Using a New Kernel

After you copy the kernel to /boot, you must reconfigure your boot loader to use it. Chapter 10 describes this process in detail for both the Linux Loader (LILO) and Grand Unified Boot Loader (GRUB). In brief, with either boot loader you should copy a working Linux option within the boot loader configuration file (/etc/lilo.conf or /boot/grub/menu.1st), change its name, and change the reference to the kernel file. Be sure to create a copy of a working entry and modify the copy; keep the original reference around, just as you keep the original kernel, so that you have a known-working fallback should you have problems with the new kernel. For LILO, you must then type lilo as root to install the changed configuration. In the case of GRUB, you don't need to type any special commands after modifying the configuration file.

Warning Many distributions use RAM disks as part of their normal boot process.

These configurations may include highly kernel-specific features, though, so they may not work correctly after you upgrade your kernel. Be sure to eliminate references to RAM disks from your boot loader configuration for your new kernel. You may also need to eliminate options that change the video mode. Depending on the options you chose, these features may result

This document was created by an unregistered ChmMagic, please go to http://www.bisenter.com to regist* in a blank screen as the system boots.

If you don't want to modify your boot loader configuration, you can test a new kernel by using LOADLIN (also described in Chapter 10) to boot your new kernel. Alternatively, you can type make bzdisk to create a boot floppy with the new kernel. In either case, you must still copy the kernel modules to their target location by typing make modules_install.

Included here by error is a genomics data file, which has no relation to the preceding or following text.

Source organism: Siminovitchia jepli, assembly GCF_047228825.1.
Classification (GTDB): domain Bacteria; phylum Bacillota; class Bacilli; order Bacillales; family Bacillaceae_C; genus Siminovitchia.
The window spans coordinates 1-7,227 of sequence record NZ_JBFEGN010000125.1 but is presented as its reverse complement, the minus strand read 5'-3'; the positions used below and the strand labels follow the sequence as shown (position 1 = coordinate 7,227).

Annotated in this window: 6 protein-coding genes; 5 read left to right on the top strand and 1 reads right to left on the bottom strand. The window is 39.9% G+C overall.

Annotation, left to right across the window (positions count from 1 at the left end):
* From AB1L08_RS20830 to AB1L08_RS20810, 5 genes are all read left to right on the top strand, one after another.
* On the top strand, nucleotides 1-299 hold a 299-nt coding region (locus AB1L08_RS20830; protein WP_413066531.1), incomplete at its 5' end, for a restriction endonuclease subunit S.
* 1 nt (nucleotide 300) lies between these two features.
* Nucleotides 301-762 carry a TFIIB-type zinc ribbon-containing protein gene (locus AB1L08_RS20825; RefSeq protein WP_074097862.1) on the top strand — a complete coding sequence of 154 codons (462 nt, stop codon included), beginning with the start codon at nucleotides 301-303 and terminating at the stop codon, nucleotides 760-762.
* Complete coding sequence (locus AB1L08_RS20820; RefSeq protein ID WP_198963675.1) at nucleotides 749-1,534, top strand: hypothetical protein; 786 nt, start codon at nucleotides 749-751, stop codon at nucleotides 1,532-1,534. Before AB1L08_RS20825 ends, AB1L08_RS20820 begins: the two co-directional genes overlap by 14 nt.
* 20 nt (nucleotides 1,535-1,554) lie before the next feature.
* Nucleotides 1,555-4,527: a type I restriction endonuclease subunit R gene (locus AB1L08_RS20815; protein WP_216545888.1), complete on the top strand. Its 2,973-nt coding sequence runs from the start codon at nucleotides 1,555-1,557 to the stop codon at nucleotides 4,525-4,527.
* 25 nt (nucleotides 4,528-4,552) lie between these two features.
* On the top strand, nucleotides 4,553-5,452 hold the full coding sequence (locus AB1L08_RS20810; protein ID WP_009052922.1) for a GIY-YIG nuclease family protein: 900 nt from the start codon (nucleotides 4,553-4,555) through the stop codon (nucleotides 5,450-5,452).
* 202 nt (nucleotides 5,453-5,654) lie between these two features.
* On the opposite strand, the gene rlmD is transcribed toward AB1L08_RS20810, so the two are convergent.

Changing a kernel is one of the few software upgrades that necessitates a reboot of a Linux system. When you reboot, pick the new kernel from the boot loader's menu and pay attention to the boot messages as your system starts up. Chances are most of these messages will scroll by too quickly for you to read, but you may notice problems—drivers that report they can't find hardware, servers that don't load, and so on. If the system boots and allows you to log in, you might want to type dmesg | less to peruse the kernel messages at a more reasonable pace; however, this command won't display the SysV startup script messages. In extreme cases, the system may freeze during the boot process. If this happens, examine the error messages for clues, then reboot the computer and choose your old kernel. You can then try to track down the source of the problem in your kernel configuration. Perhaps you omitted an important driver or set an option too optimistically.

If all goes well, you should be greeted by a working Linux system. It should function much as did your original system, but it may include a better mix of options for your system, security or bug fixes, or other desirable improvements.

Team LIB

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